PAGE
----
This past Tuesday (June 3rd) I had the immense privilege of speaking at the Enabling Church Conference at The Bethel Centre, West Bromwich. Later, I will post the text of my talk from the conference, as well as audio links to the two deliveries of the talk from the day. I’ll also be blogging in the next few days exploring a couple of key questions and themes which arose for me during and as a result of the day In the first of my reflections, I want to offer a few general thoughts on the day as I experienced it.

Firstly, it was an incredibly exciting and privileged thing to be a part of. To arrive at the venue first thing on Tuesday and find queues into the car park to get in is quite nice as an ego massage for a speaker at a conference (I was by no means at all the main draw, but still, it’s a nice feeling!) It was also indicative that the subject of disability, God and the Church is being taken increasingly seriously in this country. Throughout the day I met people and heard stories of situations where Churches are engaging in the work of moving towards being more welcoming, inclusive and participatory for those with impairments and disabilities of all types. There was so much wisdom and experience, so much passion and enthusiasm in the conference centre. It really felt like a moment in Christian history, as Cristina Gangemi suggested. As she often says, the time is now for disability issues to play a key theological role in the life of the Church. Gone are the days when a ramp, a hearing loop and a toilet are sufficient. A Church which does not refer to weakness or impairment, which seeks to live only in victory and strength, cannot stand. On Tuesday we had the inspiration of 400 people gathered to commit themselves and the Churches they represented, to continue the onward motion and the coming of this aspect of the kingdom.

It was a great pleasure to hear the Bishop of Lichfield speak with such verve and determination to see his diocese lead the way in this work. Roy McCloughry spoke with his customary vigour and insight in inspiring the delegates to seek for greater participation for all at all levels of Church life, including leadership. John Swinton gave a fantastic presentation on personhood and discipleship, particularly in relation to those with dementia or who lack self awareness, showing that knowledge and the ability to articulate oneself is not required for salvation.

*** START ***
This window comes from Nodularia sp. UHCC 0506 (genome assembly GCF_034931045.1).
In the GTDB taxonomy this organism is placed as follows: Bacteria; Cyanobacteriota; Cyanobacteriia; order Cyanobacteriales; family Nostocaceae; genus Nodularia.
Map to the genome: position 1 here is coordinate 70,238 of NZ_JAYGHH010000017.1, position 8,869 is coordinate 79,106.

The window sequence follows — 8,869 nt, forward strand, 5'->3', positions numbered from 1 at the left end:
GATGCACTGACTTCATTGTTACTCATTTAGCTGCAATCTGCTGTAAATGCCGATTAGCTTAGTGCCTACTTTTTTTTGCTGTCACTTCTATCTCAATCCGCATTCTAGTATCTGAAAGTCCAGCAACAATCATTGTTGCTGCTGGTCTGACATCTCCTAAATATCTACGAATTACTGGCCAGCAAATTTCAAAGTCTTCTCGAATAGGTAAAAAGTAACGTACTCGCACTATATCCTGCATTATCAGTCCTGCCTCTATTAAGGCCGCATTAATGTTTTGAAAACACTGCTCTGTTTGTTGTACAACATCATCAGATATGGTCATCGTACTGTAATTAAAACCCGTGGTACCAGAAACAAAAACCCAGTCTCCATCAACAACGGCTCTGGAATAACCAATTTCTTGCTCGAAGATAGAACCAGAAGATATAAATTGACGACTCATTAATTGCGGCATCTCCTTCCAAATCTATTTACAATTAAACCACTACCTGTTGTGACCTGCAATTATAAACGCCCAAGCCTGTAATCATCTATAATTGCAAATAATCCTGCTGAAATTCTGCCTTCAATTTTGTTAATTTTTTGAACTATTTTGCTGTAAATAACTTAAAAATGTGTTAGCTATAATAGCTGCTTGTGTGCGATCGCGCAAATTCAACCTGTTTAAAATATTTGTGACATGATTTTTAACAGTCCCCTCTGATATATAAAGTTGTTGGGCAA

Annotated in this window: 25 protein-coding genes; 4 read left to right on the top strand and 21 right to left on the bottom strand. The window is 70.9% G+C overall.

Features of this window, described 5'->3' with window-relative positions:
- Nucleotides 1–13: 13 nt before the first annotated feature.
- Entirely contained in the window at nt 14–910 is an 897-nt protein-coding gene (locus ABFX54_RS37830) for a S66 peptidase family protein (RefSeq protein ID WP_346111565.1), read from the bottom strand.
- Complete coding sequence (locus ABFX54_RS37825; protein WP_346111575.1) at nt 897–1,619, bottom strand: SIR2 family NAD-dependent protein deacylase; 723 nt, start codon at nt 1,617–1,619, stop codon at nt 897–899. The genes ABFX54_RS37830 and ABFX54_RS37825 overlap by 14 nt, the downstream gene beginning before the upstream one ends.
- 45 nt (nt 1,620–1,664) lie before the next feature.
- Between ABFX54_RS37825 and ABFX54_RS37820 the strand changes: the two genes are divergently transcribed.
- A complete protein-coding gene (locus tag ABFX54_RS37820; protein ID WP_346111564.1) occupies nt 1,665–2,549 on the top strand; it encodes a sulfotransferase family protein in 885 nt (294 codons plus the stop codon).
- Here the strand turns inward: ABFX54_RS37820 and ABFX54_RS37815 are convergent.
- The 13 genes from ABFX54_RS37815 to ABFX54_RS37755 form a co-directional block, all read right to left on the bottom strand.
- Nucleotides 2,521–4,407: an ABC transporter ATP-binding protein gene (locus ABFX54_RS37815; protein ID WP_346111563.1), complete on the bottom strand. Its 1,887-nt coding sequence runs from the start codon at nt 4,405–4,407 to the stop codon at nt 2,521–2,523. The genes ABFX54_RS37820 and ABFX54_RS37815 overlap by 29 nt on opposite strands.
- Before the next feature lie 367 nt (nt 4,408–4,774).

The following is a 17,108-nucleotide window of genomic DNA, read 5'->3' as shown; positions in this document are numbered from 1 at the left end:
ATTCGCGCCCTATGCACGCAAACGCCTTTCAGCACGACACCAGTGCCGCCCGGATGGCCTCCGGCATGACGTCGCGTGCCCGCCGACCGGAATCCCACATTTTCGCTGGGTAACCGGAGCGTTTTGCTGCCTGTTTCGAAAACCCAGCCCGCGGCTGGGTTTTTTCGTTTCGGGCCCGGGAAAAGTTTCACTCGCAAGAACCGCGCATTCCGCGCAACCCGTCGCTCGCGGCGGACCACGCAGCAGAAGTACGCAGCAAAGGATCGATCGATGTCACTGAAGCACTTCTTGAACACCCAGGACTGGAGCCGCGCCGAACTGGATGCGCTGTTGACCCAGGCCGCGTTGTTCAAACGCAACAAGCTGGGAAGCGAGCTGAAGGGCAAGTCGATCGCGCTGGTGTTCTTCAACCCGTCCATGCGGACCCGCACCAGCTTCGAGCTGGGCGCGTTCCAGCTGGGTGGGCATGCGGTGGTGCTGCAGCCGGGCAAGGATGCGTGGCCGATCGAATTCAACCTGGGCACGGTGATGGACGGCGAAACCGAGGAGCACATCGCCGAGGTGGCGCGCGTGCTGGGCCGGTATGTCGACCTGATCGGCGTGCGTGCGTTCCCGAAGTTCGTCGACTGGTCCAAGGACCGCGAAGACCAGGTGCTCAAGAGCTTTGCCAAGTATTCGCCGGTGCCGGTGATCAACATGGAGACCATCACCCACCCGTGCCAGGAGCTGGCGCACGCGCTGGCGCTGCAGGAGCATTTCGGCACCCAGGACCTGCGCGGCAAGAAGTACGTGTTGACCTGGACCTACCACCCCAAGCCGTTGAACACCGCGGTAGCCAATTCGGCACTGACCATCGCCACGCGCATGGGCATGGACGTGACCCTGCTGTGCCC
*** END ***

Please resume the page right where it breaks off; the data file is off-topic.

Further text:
Following from this, I took part in the Disability stream, along with some people who were much more eminent, articulate and knowledgable than myself (!). I enjoyed speaking, or rabble-rousing, twice during the afternoon, on identity and disability in Christianity. As I’ve said I will add links to the content of what I said, and explore the themes in more detail, later.

Following my talk, Ann Memmott gave a clear and insightful presentation on Autistic Spectrum Disorders and Church life. Ann is a good communicator and speaks with real candour. I have always enjoyed seeing her open the eyes of audiences to the joys and the concerns of ASD and Church. She has a huge gift at making a complex subject intelligible. Jonathan Edwards was next. He currently works for Prospects, having previously been a senior figure in the Baptist Union. I would love to go to wherever he preaches every week! He spoke with real fire about a Christian response to welfare reform in the UK, in a highly practical fashion exhorting the Church to take its role as the social leader of Britain seriously. The sessions were concluded by an audience feedback slot, led by Cristina Gangemi, Disability Advisor to the Vatican for the Catholic Church (perhaps now you can see why I felt a bit overawed!) where once again it became clear, both times, how much wisdom and experience there was in the room. Roy McCloughry chaired the gathering, and Tim Wood facilitated us all expertly.

As we were running our stream throughout the afternoon, I didn’t get to hear any other speakers, but the theme of the day was clear: The Church is God’s. It is for all, not some. Every Church, every Christian, can do something so that the ultimately enabling faith of Jesus Christ can be accessed by all who seek Him. What an inspiring hope. It was enthralling to see a little way in to the future as the day drew to a close and to imagine how far, with the help of God, we might have journeyed along the road in a few years time.

I am hugely grateful to Gordon Temple, Tim Wood, Churches for All and Through the Roof for the opportunity to experience such a wonderful event and to participate in it. It’s truly humbling for me, as a relatively inexperienced speaker, to work and minister alongside so many people whom I look up to.

So, an Enabling Church? What might one of those be? I believe it is a Church which understands the call to abundant life that is offered to all by the life, death, resurrection and ascension of Jesus Christ. I believe it is a Church which lives in such a way that that life is made available to all, from participation in which none are excluded except by their own choice. An Enabling Church is one from which the love and grace of Jesus Christ pour out in acts of abundant kindness and generosity.It is one which is fully reflective of the glorious panoply of the creation and soon-to-be-redeemed kingdom of God. It is one which gives high esteem and honour to its “weakest” members, does not avoid pain and suffering, but journeys together with individuals and communities as they do suffer. It teaches and exists to glorify Christ and Him crucified above all else It is a small, as yet imperfect picture of the final, technicolour coming kingdom. It is something that we are invited to be a part of today.

In my next blog I hope to look at the issue of disability and leadership, both from the point of view of disabled people leading in Churches, and those who are abled seeking best to lead disabled people in Churches, and in family life.